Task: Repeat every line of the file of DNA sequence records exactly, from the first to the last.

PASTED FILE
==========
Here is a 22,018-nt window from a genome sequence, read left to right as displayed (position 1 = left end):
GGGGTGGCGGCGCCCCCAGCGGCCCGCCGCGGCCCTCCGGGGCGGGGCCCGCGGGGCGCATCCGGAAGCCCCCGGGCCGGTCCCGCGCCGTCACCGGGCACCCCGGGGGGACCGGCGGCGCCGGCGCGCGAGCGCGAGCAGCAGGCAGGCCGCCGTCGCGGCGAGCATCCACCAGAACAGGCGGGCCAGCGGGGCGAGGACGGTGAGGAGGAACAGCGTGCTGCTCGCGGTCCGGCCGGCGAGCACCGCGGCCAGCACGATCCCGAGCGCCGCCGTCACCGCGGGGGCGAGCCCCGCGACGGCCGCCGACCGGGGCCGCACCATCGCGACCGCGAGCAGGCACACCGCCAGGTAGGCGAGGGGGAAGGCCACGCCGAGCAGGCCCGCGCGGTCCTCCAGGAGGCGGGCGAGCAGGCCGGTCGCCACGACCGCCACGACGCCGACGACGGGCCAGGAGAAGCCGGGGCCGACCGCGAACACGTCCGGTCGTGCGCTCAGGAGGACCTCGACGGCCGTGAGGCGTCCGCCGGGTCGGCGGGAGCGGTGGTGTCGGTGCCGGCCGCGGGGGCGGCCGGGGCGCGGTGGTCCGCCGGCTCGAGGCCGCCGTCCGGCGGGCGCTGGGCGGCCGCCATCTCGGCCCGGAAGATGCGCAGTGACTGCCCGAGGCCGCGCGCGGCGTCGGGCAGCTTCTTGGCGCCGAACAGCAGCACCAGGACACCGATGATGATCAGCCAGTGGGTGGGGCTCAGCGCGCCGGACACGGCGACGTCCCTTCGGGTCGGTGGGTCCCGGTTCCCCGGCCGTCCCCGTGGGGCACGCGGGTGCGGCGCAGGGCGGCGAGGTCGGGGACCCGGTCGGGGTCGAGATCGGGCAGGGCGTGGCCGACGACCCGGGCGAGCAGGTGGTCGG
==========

Here is a 22,018-nt window from a genome sequence, read left to right as displayed (position 1 = left end):
GGGGTGGCGGCGCCCCCAGCGGCCCGCCGCGGCCCTCCGGGGCGGGGCCCGCGGGGCGCATCCGGAAGCCCCCGGGCCGGTCCCGCGCCGTCACCGGGCACCCCGGGGGGACCGGCGGCGCCGGCGCGCGAGCGCGAGCAGCAGGCAGGCCGCCGTCGCGGCGAGCATCCACCAGAACAGGCGGGCCAGCGGGGCGAGGACGGTGAGGAGGAACAGCGTGCTGCTCGCGGTCCGGCCGGCGAGCACCGCGGCCAGCACGATCCCGAGCGCCGCCGTCACCGCGGGGGCGAGCCCCGCGACGGCCGCCGACCGGGGCCGCACCATCGCGACCGCGAGCAGGCACACCGCCAGGTAGGCGAGGGGGAAGGCCACGCCGAGCAGGCCCGCGCGGTCCTCCAGGAGGCGGGCGAGCAGGCCGGTCGCCACGACCGCCACGACGCCGACGACGGGCCAGGAGAAGCCGGGGCCGACCGCGAACACGTCCGGTCGTGCGCTCAGGAGGACCTCGACGGCCGTGAGGCGTCCGCCGGGTCGGCGGGAGCGGTGGTGTCGGTGCCGGCCGCGGGGGCGGCCGGGGCGCGGTGGTCCGCCGGCTCGAGGCCGCCGTCCGGCGGGCGCTGGGCGGCCGCCATCTCGGCCCGGAAGATGCGCAGTGACTGCCCGAGGCCGCGCGCGGCGTCGGGCAGCTTCTTGGCGCCGAACAGCAGCACCAGGACACCGATGATGATCAGCCAGTGGGTGGGGCTCAGCGCGCCGGACACGGCGACGTCCCTTCGGGTCGGTGGGTCCCGGTTCCCCGGCCGTCCCCGTGGGGCACGCGGGTGCGGCGCAGGGCGGCGAGGTCGGGGACCCGGTCGGGGTCGAGATCGGGCAGGGCGTGGCCGACGACCCGGGCGAGCAGGTGGTCGG